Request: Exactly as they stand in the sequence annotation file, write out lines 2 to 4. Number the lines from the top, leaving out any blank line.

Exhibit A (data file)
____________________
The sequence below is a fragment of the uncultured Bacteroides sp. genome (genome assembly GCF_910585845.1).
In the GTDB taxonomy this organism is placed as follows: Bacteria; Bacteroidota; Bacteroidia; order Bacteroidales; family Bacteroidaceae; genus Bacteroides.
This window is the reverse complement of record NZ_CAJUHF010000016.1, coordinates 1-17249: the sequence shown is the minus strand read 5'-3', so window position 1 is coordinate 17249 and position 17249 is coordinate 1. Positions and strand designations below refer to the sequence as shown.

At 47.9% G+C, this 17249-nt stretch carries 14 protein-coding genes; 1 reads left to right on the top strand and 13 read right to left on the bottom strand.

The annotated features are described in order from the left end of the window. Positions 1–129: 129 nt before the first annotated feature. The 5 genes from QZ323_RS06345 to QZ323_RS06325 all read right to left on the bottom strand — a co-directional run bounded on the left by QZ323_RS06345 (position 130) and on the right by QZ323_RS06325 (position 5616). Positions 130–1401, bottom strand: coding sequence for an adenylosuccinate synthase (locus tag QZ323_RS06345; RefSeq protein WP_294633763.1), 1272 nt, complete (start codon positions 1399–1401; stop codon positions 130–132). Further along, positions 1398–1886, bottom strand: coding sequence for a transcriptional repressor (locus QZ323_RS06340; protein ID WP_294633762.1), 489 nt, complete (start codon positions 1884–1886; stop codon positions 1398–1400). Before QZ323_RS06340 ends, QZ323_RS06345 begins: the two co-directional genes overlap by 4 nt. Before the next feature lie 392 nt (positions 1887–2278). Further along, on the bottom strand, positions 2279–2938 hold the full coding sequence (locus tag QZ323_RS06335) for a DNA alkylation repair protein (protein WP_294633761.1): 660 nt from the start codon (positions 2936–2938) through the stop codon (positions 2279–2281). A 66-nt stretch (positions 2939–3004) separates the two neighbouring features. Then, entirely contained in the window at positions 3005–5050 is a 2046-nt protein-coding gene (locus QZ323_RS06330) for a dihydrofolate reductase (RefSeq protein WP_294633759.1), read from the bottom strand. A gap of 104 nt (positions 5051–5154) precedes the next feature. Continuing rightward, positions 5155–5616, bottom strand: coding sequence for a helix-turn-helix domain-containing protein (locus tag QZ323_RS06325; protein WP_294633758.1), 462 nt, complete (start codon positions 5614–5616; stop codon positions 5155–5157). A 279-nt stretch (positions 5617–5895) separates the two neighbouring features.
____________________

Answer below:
In the GTDB taxonomy this organism is placed as follows: Bacteria; Bacteroidota; Bacteroidia; order Bacteroidales; family Bacteroidaceae; genus Bacteroides.
This window is the reverse complement of record NZ_CAJUHF010000016.1, coordinates 1-17249: the sequence shown is the minus strand read 5'-3', so window position 1 is coordinate 17249 and position 17249 is coordinate 1. Positions and strand designations below refer to the sequence as shown.

At 47.9% G+C, this 17249-nt stretch carries 14 protein-coding genes; 1 reads left to right on the top strand and 13 read right to left on the bottom strand.